At EAA AirVenture this summer, I had the pleasure to attend the Blue Angels forum at the Theater in the Woods. It was the first time that the team had been to Oshkosh, so the over-capacity crowd– the majority of whom were homebuilt operators—had many questions for the most well-known military demonstration team in the world.
Right out of the gate, a young boy asked one of the most difficult questions: “How many accidents have you had?” I could tell that the rest of the officers on stage were more than willing to give that question to the team leader, Commander Ryan Bernacchi. The Boss used that potentially awkward moment as an opportunity to talk about the deeply ingrained philosophy on the team that, no matter how good, every flight can be better. He discussed the practice of the team to list each mistake after every flight in front of the entire team and then say, “I’ll fix it all, and I’m glad to be here.” Unpacking this mantra provides some insight into the culture of the Blue Angels, but it also allows us all to consider shifting our own paradigm.
First, each member of the team identifies mistakes in front of the rest of the team. There’s a certain power to this brand of self-reflection. When we make a habit of critiquing ourselves, it becomes easier to identify smaller and smaller errors that lead to larger problems. At the risk of confessing some of my own my mistakes, I can tell you that many car insurance companies offer apps that track your daily driving habits for exactly this reason. When you have the ability to see the little mistakes you make every day while driving your car, you become less likely to be involved in a major accident. When the Blue Angels admit errors in front of the entire team, this effect is amplified. Each team member knows that their own mistakes have been laid bare in front of the whole team. So, they become more aware of that error when they fly next and less likely to repeat it. While the rest of the air show community may not have an entire team around them, we all have peers and mentors that are invested in our development that would happily listen to and offer advice on our self-assessments.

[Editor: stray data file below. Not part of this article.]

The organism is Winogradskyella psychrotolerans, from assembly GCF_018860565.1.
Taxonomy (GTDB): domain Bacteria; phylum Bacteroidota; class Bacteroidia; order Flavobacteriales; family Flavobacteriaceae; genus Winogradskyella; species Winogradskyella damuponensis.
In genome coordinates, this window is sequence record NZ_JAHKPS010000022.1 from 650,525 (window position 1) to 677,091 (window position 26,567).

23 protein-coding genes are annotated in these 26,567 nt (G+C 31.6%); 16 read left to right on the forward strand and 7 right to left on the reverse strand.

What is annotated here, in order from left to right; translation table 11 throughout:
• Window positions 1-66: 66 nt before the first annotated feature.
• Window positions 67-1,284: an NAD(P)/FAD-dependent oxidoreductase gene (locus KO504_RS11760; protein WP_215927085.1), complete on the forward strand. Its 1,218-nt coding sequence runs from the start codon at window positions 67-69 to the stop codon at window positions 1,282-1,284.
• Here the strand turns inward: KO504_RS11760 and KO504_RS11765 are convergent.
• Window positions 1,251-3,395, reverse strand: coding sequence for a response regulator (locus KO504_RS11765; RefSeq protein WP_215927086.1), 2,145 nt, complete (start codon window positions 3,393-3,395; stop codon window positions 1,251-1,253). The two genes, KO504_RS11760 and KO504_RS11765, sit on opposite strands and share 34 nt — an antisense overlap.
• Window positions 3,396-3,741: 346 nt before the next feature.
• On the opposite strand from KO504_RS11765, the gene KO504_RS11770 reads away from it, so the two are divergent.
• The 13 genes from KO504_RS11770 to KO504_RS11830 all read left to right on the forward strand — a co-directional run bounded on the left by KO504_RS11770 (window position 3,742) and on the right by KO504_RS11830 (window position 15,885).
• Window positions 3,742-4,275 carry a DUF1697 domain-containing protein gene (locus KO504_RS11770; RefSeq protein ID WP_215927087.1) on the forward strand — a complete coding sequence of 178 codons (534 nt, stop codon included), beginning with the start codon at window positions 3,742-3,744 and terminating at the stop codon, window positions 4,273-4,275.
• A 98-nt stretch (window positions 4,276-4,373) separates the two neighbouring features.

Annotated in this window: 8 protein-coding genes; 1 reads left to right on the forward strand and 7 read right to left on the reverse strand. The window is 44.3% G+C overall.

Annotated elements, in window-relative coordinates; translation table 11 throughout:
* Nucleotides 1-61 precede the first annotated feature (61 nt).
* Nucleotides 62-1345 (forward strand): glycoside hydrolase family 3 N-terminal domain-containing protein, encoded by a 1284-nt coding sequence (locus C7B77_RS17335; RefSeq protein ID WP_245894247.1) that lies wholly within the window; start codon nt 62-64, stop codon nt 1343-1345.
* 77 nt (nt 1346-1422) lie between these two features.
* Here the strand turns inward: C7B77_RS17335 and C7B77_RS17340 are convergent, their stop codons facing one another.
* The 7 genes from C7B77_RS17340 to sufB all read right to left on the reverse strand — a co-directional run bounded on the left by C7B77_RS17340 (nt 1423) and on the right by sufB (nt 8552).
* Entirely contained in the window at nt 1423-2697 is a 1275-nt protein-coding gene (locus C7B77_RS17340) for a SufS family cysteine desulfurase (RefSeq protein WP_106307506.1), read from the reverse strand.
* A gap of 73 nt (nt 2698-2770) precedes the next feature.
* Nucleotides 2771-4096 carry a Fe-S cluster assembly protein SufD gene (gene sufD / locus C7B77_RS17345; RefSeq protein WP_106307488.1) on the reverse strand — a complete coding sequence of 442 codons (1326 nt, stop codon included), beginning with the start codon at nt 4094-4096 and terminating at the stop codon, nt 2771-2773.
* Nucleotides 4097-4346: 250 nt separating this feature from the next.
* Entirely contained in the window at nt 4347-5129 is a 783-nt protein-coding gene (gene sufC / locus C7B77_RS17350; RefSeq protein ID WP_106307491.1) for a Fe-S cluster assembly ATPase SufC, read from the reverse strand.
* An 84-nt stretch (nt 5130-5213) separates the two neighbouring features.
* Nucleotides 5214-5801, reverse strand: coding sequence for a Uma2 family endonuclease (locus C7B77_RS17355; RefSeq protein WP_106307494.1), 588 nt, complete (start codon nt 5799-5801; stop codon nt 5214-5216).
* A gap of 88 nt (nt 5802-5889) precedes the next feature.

Second, the phrase “I’ll fix it all” is quite simple and quite powerful. Those words reflect the knowledge that we own the mistakes that we make and the subsequent corrections. This is not just good practice for F-18 pilots, but for all of us. When we err, it is inappropriate to expect others to fix those mistakes. When we take the lead on fixing our mistakes, it gives a degree of confidence to those around us that we can be relied upon to put pride on the shelf for the betterment of the group and the event. I’ve made my fair share of mistakes, and – as Boss Bernacchi spoke on the stage at AirVenture – it occurred to me how empowering and productive it is to own those mistakes…completely. “I acknowledge that I made a mistake and I’m confident enough in my abilities to know that I can do it better next time.” No excuses. Nothing conditional about if and how I will improve. “I’ll fix it all.” Period.
Finally, “I’m glad to be here.” Again, a few simple words that speak volumes. It is a declaration for each member that, despite any mistakes, despite the high expectations, and despite the rigorous debrief, they are still happy to be flying with the team. The difference between an individual happy in their line of work versus someone that is only going through the motions is palpable. When we have a passion for what we do, correcting mistakes isn’t just an obligation; it’s part – an important part — of why we’re doing what we do.
Is it simplistic or naive to think that we can bring this same kind of accountability and positive affirmation to what we do in our own corner of the air show business? I don’t think so. Performers and air bosses, event organizers and support service providers. And ICAS staff, too. As the current air show season winds down, we should all have the courage to assess our air show season, identify mistakes to mentors and peers, and ask ourselves if we are enjoying it.
As for me, there’s not space enough here to enumerate the mistakes that I’ve made this year, but I’m committed to fixing them and remain very glad to be here.